Retired Military Officers
Oppose Obama's Police-State Measures
Oct. 24, 2011 (EIRNS)—This release was issued today by the Lyndon LaRouche Political Action Committee.
Human Rights First, the organization that mobilized military leaders to oppose the torture policy during the Bush/Cheney regime, is now in a mobilization to call attention to an Obama police-state measure embedded in the Defense Authorization bill of 2012.
According to an Oct. 19 article in the North Carolina News & Observer, written by associates of Human Rights First, more than 20 retired U.S. Generals and Admirals have written to Senate Majority Leader Harry Reid (D-NV), and to the chairman and ranking Senator of the Armed Services Committee, to demand the removal of police-state "anti-terrorism" measures from the 2012 Defense Authorization Act. Authors J. Adam Abram and Alston Gardner write, "The 666-page National Defense Authorization Act being considered by the Senate contains at least two provisions that are simply not consistent with American values.... Section 1031 of the act permits indefinite military detention of American citizens, without charge or trial, if those citizens are accused of supporting or being members of or supporting an affiliate of al-Qaeda." Most citizens are completely unaware of the dangerous measures in the bill, especially since the committee debate in June 2011 was held behind closed doors. Now, the article warns, "a minority of senators is trying to rush the entire bill to the floor, using the excuse that we 'must fund the military.'"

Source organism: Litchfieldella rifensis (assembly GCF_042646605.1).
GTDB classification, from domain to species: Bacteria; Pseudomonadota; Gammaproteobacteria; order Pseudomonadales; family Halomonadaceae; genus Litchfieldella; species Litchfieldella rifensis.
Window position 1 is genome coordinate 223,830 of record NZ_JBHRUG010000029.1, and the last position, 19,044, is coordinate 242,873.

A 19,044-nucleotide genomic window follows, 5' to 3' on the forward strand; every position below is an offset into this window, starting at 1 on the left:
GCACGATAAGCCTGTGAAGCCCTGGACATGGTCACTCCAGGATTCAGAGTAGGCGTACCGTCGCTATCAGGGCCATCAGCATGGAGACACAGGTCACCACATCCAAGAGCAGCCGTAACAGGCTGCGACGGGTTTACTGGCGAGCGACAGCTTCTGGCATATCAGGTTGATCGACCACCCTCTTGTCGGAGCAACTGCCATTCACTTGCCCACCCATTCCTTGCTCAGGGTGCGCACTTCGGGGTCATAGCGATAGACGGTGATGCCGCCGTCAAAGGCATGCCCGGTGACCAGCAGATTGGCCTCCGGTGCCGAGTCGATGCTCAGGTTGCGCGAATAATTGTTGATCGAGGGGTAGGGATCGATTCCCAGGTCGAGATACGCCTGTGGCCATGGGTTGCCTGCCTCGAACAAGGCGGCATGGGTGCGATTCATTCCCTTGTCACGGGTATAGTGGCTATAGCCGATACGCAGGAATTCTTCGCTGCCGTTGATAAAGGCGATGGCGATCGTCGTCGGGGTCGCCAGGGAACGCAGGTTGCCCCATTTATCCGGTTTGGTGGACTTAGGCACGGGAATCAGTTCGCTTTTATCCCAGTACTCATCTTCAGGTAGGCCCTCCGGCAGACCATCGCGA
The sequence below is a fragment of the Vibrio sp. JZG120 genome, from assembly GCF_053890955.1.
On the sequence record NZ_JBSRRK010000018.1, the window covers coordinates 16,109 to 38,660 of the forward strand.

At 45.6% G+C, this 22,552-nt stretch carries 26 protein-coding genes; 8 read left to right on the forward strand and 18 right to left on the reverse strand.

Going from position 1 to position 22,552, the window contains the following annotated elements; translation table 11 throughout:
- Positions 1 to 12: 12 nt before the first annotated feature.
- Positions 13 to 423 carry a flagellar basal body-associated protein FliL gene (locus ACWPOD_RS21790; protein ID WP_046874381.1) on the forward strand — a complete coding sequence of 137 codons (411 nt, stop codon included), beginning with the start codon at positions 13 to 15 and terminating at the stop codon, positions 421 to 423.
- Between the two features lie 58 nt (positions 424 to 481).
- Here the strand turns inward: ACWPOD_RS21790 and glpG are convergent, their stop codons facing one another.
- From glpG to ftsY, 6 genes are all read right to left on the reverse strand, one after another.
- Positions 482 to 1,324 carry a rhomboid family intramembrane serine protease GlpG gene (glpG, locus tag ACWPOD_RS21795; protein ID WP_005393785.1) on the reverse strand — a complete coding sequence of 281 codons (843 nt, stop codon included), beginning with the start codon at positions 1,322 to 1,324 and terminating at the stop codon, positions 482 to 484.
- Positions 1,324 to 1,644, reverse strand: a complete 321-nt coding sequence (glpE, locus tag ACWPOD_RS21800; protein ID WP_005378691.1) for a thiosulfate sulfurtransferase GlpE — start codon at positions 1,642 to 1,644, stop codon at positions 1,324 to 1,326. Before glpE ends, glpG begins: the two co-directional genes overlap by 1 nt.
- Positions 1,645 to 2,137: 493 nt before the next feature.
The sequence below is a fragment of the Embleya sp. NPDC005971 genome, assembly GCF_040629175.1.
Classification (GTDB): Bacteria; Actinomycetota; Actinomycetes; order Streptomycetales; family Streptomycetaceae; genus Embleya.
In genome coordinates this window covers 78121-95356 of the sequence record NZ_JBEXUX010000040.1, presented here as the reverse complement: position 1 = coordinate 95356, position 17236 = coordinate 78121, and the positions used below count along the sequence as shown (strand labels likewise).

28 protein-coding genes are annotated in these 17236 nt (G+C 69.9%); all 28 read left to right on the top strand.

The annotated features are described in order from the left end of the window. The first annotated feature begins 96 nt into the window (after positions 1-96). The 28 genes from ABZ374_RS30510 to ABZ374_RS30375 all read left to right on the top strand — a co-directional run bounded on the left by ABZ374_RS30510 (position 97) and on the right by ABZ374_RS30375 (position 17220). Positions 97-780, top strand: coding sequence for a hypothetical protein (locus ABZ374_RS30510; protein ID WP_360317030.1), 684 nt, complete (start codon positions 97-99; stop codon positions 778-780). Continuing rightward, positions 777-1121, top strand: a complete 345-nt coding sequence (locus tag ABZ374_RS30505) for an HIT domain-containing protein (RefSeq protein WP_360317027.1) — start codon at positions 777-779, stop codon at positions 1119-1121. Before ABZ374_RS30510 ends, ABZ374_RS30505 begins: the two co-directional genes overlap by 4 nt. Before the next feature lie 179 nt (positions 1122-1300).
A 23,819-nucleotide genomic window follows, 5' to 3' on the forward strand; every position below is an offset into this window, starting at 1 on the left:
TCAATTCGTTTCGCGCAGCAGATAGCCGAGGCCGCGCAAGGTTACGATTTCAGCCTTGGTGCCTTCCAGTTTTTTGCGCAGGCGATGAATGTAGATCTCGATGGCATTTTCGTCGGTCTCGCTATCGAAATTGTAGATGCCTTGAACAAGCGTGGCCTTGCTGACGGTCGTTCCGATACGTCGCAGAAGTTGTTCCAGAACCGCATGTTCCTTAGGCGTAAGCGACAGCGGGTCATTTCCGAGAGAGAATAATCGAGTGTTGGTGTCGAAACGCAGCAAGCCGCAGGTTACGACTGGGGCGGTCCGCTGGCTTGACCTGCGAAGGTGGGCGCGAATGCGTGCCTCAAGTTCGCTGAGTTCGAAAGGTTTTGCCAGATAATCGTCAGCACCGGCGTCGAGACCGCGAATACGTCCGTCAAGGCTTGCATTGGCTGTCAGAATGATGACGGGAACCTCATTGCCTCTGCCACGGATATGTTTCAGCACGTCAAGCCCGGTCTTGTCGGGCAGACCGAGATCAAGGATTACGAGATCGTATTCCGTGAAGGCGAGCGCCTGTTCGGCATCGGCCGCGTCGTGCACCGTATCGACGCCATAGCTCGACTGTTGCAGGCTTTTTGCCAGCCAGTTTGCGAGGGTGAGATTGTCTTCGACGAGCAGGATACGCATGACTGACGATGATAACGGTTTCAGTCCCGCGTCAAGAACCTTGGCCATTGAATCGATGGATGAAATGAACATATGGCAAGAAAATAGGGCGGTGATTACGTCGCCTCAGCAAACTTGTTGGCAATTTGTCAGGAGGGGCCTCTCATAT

Among the signers of the letter to the Senate are retired officers who also fought against the Bush/Cheney/Obama torture policy, including:
- Generals Joseph Hoar, USMC;
- Charles Krulak, USMC;
- Lt. Gen. Robert Gard, USA; and
- Maj. Gen. Paul Eaton, USA.
The letter says,
"If passed, we believe these provisions would reshape our counterterrorism policies in ways that would undermine our national security and transform our armed forces into judge, jury and jailor for foreign terrorism suspects. The military's mission is to prosecute wars, not terrorists. ... It [the bill] would also authorize the indefinite detention without trial of terrorism suspects, including American citizens captured on U.S. soil — a policy that is contrary to the very American values needed to win this fight."